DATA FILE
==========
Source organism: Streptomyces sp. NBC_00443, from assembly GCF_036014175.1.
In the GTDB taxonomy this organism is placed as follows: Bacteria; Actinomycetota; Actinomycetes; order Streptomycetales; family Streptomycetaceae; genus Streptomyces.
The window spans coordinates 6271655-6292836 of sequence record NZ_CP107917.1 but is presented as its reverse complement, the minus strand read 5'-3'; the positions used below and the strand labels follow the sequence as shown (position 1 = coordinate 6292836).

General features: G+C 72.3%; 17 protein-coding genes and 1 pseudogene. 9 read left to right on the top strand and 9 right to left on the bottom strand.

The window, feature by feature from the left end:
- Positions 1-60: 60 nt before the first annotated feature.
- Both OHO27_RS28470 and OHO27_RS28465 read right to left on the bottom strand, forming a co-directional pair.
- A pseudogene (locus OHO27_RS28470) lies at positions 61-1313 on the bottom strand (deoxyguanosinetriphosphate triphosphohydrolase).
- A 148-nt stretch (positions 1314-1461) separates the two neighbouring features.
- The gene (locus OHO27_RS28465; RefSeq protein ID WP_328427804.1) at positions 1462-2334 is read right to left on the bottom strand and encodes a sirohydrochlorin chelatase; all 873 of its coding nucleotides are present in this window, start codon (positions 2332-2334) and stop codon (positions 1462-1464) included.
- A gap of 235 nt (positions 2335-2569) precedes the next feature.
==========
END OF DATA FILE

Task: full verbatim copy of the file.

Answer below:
Source organism: Streptomyces sp. NBC_00443, from assembly GCF_036014175.1.
In the GTDB taxonomy this organism is placed as follows: Bacteria; Actinomycetota; Actinomycetes; order Streptomycetales; family Streptomycetaceae; genus Streptomyces.
The window spans coordinates 6271655-6292836 of sequence record NZ_CP107917.1 but is presented as its reverse complement, the minus strand read 5'-3'; the positions used below and the strand labels follow the sequence as shown (position 1 = coordinate 6292836).

General features: G+C 72.3%; 17 protein-coding genes and 1 pseudogene. 9 read left to right on the top strand and 9 right to left on the bottom strand.

The window, feature by feature from the left end:
- Positions 1-60: 60 nt before the first annotated feature.
- Both OHO27_RS28470 and OHO27_RS28465 read right to left on the bottom strand, forming a co-directional pair.
- A pseudogene (locus OHO27_RS28470) lies at positions 61-1313 on the bottom strand (deoxyguanosinetriphosphate triphosphohydrolase).
- A 148-nt stretch (positions 1314-1461) separates the two neighbouring features.
- The gene (locus OHO27_RS28465; RefSeq protein ID WP_328427804.1) at positions 1462-2334 is read right to left on the bottom strand and encodes a sirohydrochlorin chelatase; all 873 of its coding nucleotides are present in this window, start codon (positions 2332-2334) and stop codon (positions 1462-1464) included.
- A gap of 235 nt (positions 2335-2569) precedes the next feature.